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Lionel Essrog is Brooklyn’s very own self-appointed Human Freakshow, an orphan whose Tourettic impulses drive him to bark, count, and rip apart our language in startling and original ways. Together with three veterans of St. Vincent’s Home for Boys, he works for small-time mobster Frank Minna’s limo service cum detective agency. When Frank is fatally stabbed, one of Lionel’s colleagues lands in jail, and the other two vie for his position, and the victim’s widow skips town, Lionel’s world is suddenly topsy-turvy, and this outcast who has trouble even conversing attempts to untangle the threads of the case while trying to keep the words straight in his head.

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First published in 1999, Motherless Brooklyn is a postmodern homage to classic detective fiction, with its own particular twist thanks to Lionel’s condition. While it stands as a good piece of the genre on its own, what I found most intriguing about the novel, probably unsurprisingly, was Lionel’s Tourette’s. The narrative is told from a first person perspective, so we get a rather deep, personal look at what having the condition is like for him as he moves through life and tries to solve the case while at the mercy of his prominent tics.

On the surface his behaviour can be humorous, inspiring some laughs from me as he barks at inappropriate times and literally skips away from being interrogated at gunpoint. A unique feeling of tension is created as well, since under most circumstances he cannot control his impulses to tic. Moments where discretion and being inconspicuous would normally be easy enough become something difficult for him to handle as he must fight against himself in order to maintain his cover.

More importantly, his condition worked as a strong stand-in for mental illness in general. He is viewed as disruptive, dismissed as crazy or a freak, and scornfully treated like a fool. This is done not just by members of the community, but everybody he is close to as well. An acquaintance, whom he is not fond, even insists that it is a joke Lionel is putting on, refusing to believe he legitimately cannot help his tics.

Obnoxious, unusual, and hard to ignore, his tics help emphasize people’s lack of understanding of mental illnesses by forcing them to deal with his behaviour, which does not have the more subtle symptoms of depression, anxiety, and other common ailments. A moment that perfectly captured this was between Lionel and Tony, one of his “Minna Men” companions. Tony tells him to be serious, and Lionel replies “I’m always serious. That’s the tragedy of my life.” The weight of this statement, unfortunately, goes largely ignored by Tony.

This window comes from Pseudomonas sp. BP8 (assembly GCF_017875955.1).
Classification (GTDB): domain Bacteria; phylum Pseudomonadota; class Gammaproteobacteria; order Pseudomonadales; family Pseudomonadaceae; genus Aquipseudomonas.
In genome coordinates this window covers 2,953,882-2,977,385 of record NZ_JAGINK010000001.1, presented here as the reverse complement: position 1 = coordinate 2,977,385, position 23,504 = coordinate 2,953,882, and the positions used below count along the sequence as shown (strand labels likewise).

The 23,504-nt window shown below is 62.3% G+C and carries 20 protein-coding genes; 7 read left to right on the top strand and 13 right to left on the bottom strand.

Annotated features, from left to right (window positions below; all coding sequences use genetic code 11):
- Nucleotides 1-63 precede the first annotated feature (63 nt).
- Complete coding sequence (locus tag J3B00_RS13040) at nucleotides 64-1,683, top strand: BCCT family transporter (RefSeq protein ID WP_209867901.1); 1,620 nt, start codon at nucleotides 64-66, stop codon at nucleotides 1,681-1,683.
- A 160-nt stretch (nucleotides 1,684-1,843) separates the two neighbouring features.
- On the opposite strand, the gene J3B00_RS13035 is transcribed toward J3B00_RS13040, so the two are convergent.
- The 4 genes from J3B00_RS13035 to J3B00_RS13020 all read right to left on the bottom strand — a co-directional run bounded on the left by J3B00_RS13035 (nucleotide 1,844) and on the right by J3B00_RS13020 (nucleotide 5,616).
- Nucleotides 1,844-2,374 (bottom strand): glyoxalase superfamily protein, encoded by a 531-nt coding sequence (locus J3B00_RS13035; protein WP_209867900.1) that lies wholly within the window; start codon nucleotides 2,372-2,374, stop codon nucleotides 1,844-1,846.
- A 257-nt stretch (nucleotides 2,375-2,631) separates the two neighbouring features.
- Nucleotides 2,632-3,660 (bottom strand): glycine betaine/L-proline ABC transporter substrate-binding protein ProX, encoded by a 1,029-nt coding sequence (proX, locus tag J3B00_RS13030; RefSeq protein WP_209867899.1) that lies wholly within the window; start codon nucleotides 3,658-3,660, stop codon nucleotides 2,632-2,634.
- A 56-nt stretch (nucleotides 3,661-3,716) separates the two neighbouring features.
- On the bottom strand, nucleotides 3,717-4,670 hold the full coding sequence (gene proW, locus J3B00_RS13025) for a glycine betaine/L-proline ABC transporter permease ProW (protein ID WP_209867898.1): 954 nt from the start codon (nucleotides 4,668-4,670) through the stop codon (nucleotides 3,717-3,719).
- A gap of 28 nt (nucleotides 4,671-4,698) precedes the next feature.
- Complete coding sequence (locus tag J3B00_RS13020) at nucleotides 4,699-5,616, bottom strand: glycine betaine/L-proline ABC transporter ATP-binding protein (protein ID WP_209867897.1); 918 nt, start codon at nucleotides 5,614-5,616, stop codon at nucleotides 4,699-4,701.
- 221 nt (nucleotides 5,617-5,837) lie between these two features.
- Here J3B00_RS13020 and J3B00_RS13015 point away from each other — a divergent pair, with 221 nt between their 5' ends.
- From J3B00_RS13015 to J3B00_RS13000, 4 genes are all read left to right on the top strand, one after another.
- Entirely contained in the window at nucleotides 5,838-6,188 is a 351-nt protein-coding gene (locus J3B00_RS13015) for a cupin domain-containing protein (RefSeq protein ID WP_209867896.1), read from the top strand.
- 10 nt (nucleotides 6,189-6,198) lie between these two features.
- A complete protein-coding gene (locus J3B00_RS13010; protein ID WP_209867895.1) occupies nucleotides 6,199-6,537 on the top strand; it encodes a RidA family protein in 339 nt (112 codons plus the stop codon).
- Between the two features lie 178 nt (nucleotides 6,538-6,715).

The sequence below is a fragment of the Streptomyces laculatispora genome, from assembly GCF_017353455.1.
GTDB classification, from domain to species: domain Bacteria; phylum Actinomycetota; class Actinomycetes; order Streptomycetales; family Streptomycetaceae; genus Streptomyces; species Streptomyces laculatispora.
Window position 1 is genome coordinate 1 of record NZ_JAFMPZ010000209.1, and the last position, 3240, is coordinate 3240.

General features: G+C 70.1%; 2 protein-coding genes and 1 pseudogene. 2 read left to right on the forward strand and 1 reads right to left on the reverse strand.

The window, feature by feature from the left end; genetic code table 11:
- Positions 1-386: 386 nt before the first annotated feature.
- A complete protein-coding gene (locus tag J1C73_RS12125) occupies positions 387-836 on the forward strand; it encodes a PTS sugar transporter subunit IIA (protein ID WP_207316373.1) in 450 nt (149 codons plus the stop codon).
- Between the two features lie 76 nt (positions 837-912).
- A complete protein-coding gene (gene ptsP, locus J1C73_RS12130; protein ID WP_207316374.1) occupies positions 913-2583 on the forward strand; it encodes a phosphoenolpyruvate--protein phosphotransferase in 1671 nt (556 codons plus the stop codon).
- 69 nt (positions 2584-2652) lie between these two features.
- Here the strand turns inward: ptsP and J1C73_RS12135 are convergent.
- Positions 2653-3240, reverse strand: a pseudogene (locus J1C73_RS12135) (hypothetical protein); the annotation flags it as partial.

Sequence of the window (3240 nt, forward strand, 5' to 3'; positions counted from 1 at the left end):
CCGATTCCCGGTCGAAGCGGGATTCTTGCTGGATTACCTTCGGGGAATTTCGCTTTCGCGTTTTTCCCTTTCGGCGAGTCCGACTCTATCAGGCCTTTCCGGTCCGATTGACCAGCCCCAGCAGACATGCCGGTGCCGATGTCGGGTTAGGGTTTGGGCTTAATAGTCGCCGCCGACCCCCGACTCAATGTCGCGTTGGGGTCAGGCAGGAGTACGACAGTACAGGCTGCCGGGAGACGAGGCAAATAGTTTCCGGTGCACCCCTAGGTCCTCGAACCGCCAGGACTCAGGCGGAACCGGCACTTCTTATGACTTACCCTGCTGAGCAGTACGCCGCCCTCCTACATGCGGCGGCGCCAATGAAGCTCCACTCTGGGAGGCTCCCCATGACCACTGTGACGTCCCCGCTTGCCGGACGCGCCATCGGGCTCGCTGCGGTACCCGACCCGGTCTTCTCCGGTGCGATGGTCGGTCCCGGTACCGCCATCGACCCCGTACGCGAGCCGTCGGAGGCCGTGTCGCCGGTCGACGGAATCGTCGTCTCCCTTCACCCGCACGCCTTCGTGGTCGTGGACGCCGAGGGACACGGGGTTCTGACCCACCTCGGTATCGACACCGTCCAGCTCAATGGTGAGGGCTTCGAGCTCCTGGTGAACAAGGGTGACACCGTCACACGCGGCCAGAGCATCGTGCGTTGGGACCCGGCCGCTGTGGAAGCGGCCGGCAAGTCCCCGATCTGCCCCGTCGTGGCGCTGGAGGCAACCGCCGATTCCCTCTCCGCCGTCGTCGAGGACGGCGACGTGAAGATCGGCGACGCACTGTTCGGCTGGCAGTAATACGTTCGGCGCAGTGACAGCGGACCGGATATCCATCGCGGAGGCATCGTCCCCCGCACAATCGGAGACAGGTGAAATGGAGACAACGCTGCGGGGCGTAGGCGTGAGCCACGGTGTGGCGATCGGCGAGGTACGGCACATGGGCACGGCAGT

Lionel nevertheless proves to be a capable detective, though it was clear to me his abilities had not quite been tested this much before. His best attribute is that he never lets his condition stop him from trying to do pretty much anything. He understands and accepts it, never lamenting the slings and arrows of others (save for a few particular instances), and rarely apologizes for it.

His objective is simple — find the person responsible for Frank’s death — but this person’s identity is tied up in a web of mysterious connections, the knowledge of which he was deemed not privy to. This mystery kept me intrigued throughout as well, although I felt the payoff was a little underwhelming. I’m not sure if it was the obscurity of how all the information connected, or the labyrinth of language that is Lionel’s narration, but it felt to me like it should have been leading to something more climactic than it did. Nevertheless, it was a strong personal journey for Lionel, and there was a lot of value in that alone.

Motherless Brooklyn is a great homage to the detective genre, playing with a lot of the tropes and motifs that feel familiar, even to those who are not more deeply versed in the genre. At the same time, it is a journey through the densely worded mind of its Tourettic protagonist, whose world is a cacophony of language, sounds, and gestures. I highly recommend this novel; it was an enjoyable read while also presenting me with a unique and challenging perspective.

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